WestJet’s New Livery Seen on Boeing 737 MAX Almost Ready for Delivery

A WestJet 737 MAX in the new livery (Photo: Chris Edwards)

Earlier this week, WestJet’s latest Boeing 737 MAX 8, registered as C-FNWD/308, was seen at Boeing Factory in Renton, WA. It still does not have a delivery date, but its CFM International’s LEAP-1B engines are already installed and its painting has been completed. The aircraft is the first one to wear WestJet’s new livery, which will be adopted by the totality of its fleet in two separate stages.

All new aircraft will be delivered with the new livery, both the 49 737 MAX pending (from models -7, -8 and -10) and the 10 787-9 Dreamliner fleet on order. Regarding the current fleet, its livery will be changed while each aircraft enters the hangar for a major maintenance overhaul.

WestJet’s first aircraft in the new livery (Photo: Chris Edwards)

Aircraft painted in the new livery will show a nearly all-white fuselage, with the distinctive “WestJet” in all-blue letters. A significant change from the current livery, which has “WestJet” painted in a two-color scheme.

Also, the aircraft will read “The Spirit of Canada” on a side, with the matching French translation “L’esprit du Canada” on the other. The tail will have blue, white, turquoise and grey design with a clear inspiration in one of Canada’s symbols: the maple leaf. The aft will complete the design with a similar color palette.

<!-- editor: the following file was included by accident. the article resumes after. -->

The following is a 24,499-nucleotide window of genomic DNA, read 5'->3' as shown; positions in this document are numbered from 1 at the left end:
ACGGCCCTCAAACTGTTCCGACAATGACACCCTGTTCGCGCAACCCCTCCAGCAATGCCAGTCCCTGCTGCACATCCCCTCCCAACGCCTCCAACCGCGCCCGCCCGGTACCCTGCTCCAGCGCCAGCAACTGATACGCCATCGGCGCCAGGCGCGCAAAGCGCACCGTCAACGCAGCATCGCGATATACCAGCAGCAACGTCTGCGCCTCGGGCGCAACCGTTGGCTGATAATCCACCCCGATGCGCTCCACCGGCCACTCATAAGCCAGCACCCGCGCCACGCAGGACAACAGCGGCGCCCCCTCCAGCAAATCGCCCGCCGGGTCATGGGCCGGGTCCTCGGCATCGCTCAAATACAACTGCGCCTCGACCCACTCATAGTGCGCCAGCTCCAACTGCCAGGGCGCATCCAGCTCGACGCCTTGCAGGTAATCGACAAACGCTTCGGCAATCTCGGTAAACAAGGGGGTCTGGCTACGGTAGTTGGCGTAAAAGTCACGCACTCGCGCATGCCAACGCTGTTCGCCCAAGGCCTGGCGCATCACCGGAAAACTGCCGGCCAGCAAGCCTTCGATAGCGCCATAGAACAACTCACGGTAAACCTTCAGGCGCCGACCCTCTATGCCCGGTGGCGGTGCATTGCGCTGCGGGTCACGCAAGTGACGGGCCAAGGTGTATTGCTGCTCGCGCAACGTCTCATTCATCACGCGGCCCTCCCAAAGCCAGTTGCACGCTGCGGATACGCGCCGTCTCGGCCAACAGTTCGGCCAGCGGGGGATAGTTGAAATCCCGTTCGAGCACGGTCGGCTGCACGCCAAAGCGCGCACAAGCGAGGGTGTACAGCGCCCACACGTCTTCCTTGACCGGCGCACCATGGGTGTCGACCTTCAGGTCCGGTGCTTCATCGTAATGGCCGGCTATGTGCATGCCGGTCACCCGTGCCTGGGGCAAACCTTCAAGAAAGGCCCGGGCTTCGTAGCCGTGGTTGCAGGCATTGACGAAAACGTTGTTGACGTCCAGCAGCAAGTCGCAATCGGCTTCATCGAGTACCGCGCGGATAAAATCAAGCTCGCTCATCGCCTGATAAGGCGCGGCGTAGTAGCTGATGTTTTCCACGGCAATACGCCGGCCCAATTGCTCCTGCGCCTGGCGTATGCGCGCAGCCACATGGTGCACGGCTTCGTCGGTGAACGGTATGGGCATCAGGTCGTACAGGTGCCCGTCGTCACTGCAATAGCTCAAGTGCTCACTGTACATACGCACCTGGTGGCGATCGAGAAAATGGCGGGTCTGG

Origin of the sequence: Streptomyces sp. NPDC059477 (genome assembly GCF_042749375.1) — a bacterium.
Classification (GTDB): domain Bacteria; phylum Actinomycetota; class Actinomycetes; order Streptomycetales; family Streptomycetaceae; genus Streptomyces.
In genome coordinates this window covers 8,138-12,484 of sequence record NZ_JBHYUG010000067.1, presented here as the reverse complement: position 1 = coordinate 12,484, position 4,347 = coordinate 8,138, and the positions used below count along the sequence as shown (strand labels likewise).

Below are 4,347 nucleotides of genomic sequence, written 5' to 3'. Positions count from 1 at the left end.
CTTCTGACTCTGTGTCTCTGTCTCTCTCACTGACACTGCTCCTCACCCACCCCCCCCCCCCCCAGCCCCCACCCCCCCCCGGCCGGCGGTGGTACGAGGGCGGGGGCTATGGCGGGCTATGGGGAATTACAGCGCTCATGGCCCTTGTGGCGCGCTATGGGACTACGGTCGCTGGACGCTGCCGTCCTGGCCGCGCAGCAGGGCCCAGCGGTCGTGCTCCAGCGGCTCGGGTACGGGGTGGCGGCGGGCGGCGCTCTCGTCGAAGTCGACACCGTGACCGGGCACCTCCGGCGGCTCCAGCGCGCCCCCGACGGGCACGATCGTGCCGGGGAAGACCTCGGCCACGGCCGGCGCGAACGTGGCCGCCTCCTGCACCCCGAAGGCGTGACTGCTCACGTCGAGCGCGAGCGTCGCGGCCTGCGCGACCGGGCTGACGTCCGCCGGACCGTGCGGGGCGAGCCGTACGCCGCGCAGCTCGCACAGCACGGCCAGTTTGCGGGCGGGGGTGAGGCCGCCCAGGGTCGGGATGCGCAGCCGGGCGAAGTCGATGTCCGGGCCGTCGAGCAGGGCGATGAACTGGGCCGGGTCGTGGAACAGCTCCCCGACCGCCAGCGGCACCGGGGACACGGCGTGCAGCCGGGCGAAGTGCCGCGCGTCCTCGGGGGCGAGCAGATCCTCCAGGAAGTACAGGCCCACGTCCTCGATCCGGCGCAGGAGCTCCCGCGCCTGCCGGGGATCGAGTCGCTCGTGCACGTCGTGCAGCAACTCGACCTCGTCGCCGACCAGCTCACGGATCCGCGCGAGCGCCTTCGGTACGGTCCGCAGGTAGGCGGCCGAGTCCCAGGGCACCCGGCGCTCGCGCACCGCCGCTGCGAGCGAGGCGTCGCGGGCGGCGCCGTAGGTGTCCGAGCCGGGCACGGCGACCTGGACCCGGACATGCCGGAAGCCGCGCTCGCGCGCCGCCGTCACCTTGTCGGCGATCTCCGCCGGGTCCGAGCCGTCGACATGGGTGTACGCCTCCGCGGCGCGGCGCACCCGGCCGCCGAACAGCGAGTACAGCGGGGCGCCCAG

One of the 737 MAX’s most recognizable features is the Advanced Technology winglet, and WestJet’s livery will take full advantage of the design, as the external side will carry blue and turquoise with a white detail, and the internal side will be almost all-white.

It is unclear when C-FNWD will be ready for delivery, but it is clear that the new livery fits the MAX perfectly and the WestJet’s new identity will stand out both on the ground and in the air.

Pablo Diaz

Pablo Diaz

Since a little kid, Pablo set his passions in order: aviation, soccer, and everything else. He has traveled to various destinations throughout South America, Asia, and Europe.

Technology and systems expert, occasional spotter, not-so-dynamic midfielder, blogger, husband, father of three cats; he believes that Latin America's aviation industry past, present, and future offer a lot of stories to be told.
Pablo Diaz